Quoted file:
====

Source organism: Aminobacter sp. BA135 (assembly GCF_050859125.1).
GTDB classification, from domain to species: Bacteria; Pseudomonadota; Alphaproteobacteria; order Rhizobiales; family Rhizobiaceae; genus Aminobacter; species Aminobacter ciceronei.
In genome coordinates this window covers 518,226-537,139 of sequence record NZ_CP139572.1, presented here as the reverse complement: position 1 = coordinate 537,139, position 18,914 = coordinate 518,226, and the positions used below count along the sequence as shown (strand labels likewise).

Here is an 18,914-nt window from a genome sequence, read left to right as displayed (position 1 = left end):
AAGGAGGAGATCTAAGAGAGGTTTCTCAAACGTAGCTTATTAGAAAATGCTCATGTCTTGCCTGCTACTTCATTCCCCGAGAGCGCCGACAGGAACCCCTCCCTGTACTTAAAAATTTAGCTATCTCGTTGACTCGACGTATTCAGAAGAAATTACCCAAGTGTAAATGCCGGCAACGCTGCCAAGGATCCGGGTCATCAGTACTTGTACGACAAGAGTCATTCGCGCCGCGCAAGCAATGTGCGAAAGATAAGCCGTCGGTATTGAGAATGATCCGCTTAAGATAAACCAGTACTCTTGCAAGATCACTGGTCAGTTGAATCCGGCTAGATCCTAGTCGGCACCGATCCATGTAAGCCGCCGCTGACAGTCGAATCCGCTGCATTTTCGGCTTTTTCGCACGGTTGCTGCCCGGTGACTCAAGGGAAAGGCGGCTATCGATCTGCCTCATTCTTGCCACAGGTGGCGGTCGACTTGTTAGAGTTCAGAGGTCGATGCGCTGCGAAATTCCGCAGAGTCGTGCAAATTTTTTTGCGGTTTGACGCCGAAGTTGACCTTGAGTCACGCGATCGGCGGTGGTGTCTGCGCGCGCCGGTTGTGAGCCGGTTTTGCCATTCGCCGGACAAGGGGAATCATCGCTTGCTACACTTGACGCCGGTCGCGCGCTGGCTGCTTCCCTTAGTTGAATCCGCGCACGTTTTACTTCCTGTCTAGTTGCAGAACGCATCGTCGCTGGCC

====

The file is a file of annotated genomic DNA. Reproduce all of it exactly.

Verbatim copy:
Source organism: Aminobacter sp. BA135 (assembly GCF_050859125.1).
GTDB classification, from domain to species: Bacteria; Pseudomonadota; Alphaproteobacteria; order Rhizobiales; family Rhizobiaceae; genus Aminobacter; species Aminobacter ciceronei.
In genome coordinates this window covers 518,226-537,139 of sequence record NZ_CP139572.1, presented here as the reverse complement: position 1 = coordinate 537,139, position 18,914 = coordinate 518,226, and the positions used below count along the sequence as shown (strand labels likewise).

Here is an 18,914-nt window from a genome sequence, read left to right as displayed (position 1 = left end):
AAGGAGGAGATCTAAGAGAGGTTTCTCAAACGTAGCTTATTAGAAAATGCTCATGTCTTGCCTGCTACTTCATTCCCCGAGAGCGCCGACAGGAACCCCTCCCTGTACTTAAAAATTTAGCTATCTCGTTGACTCGACGTATTCAGAAGAAATTACCCAAGTGTAAATGCCGGCAACGCTGCCAAGGATCCGGGTCATCAGTACTTGTACGACAAGAGTCATTCGCGCCGCGCAAGCAATGTGCGAAAGATAAGCCGTCGGTATTGAGAATGATCCGCTTAAGATAAACCAGTACTCTTGCAAGATCACTGGTCAGTTGAATCCGGCTAGATCCTAGTCGGCACCGATCCATGTAAGCCGCCGCTGACAGTCGAATCCGCTGCATTTTCGGCTTTTTCGCACGGTTGCTGCCCGGTGACTCAAGGGAAAGGCGGCTATCGATCTGCCTCATTCTTGCCACAGGTGGCGGTCGACTTGTTAGAGTTCAGAGGTCGATGCGCTGCGAAATTCCGCAGAGTCGTGCAAATTTTTTTGCGGTTTGACGCCGAAGTTGACCTTGAGTCACGCGATCGGCGGTGGTGTCTGCGCGCGCCGGTTGTGAGCCGGTTTTGCCATTCGCCGGACAAGGGGAATCATCGCTTGCTACACTTGACGCCGGTCGCGCGCTGGCTGCTTCCCTTAGTTGAATCCGCGCACGTTTTACTTCCTGTCTAGTTGCAGAACGCATCGTCGCTGGCC